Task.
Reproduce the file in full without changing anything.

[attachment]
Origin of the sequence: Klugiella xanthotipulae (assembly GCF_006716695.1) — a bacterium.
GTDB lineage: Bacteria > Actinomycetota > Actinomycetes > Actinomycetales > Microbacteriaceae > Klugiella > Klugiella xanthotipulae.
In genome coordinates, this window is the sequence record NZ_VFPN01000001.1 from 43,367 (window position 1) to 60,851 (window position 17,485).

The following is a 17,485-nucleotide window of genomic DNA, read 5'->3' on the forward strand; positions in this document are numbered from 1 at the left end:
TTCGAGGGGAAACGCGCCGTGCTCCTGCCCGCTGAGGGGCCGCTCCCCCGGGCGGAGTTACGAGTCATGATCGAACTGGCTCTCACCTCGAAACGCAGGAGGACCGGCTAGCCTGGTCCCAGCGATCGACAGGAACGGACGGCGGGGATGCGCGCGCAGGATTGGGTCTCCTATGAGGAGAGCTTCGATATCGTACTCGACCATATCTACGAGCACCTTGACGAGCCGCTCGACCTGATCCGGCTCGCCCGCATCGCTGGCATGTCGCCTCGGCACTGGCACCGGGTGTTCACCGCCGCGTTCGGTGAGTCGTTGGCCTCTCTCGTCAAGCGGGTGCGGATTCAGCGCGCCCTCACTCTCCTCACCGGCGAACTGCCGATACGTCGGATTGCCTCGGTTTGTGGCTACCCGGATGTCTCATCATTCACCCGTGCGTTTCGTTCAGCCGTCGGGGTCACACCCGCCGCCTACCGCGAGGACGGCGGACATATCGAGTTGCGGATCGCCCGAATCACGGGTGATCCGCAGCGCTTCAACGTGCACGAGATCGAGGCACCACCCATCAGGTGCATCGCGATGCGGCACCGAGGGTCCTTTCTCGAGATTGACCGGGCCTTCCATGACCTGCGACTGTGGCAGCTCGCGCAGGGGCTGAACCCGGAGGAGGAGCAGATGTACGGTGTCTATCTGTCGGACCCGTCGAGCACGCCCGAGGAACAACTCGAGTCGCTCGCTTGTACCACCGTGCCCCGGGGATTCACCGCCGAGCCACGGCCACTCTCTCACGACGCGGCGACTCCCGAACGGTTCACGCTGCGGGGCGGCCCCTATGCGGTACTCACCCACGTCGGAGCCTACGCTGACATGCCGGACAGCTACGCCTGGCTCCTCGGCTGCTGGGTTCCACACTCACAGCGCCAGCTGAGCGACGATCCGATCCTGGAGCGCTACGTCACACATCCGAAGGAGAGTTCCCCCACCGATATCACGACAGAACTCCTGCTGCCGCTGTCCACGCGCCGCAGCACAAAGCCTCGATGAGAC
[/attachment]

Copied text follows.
Origin of the sequence: Klugiella xanthotipulae (assembly GCF_006716695.1) — a bacterium.
GTDB lineage: Bacteria > Actinomycetota > Actinomycetes > Actinomycetales > Microbacteriaceae > Klugiella > Klugiella xanthotipulae.
In genome coordinates, this window is the sequence record NZ_VFPN01000001.1 from 43,367 (window position 1) to 60,851 (window position 17,485).

The following is a 17,485-nucleotide window of genomic DNA, read 5'->3' on the forward strand; positions in this document are numbered from 1 at the left end:
TTCGAGGGGAAACGCGCCGTGCTCCTGCCCGCTGAGGGGCCGCTCCCCCGGGCGGAGTTACGAGTCATGATCGAACTGGCTCTCACCTCGAAACGCAGGAGGACCGGCTAGCCTGGTCCCAGCGATCGACAGGAACGGACGGCGGGGATGCGCGCGCAGGATTGGGTCTCCTATGAGGAGAGCTTCGATATCGTACTCGACCATATCTACGAGCACCTTGACGAGCCGCTCGACCTGATCCGGCTCGCCCGCATCGCTGGCATGTCGCCTCGGCACTGGCACCGGGTGTTCACCGCCGCGTTCGGTGAGTCGTTGGCCTCTCTCGTCAAGCGGGTGCGGATTCAGCGCGCCCTCACTCTCCTCACCGGCGAACTGCCGATACGTCGGATTGCCTCGGTTTGTGGCTACCCGGATGTCTCATCATTCACCCGTGCGTTTCGTTCAGCCGTCGGGGTCACACCCGCCGCCTACCGCGAGGACGGCGGACATATCGAGTTGCGGATCGCCCGAATCACGGGTGATCCGCAGCGCTTCAACGTGCACGAGATCGAGGCACCACCCATCAGGTGCATCGCGATGCGGCACCGAGGGTCCTTTCTCGAGATTGACCGGGCCTTCCATGACCTGCGACTGTGGCAGCTCGCGCAGGGGCTGAACCCGGAGGAGGAGCAGATGTACGGTGTCTATCTGTCGGACCCGTCGAGCACGCCCGAGGAACAACTCGAGTCGCTCGCTTGTACCACCGTGCCCCGGGGATTCACCGCCGAGCCACGGCCACTCTCTCACGACGCGGCGACTCCCGAACGGTTCACGCTGCGGGGCGGCCCCTATGCGGTACTCACCCACGTCGGAGCCTACGCTGACATGCCGGACAGCTACGCCTGGCTCCTCGGCTGCTGGGTTCCACACTCACAGCGCCAGCTGAGCGACGATCCGATCCTGGAGCGCTACGTCACACATCCGAAGGAGAGTTCCCCCACCGATATCACGACAGAACTCCTGCTGCCGCTGTCCACGCGCCGCAGCACAAAGCCTCGATGAGAC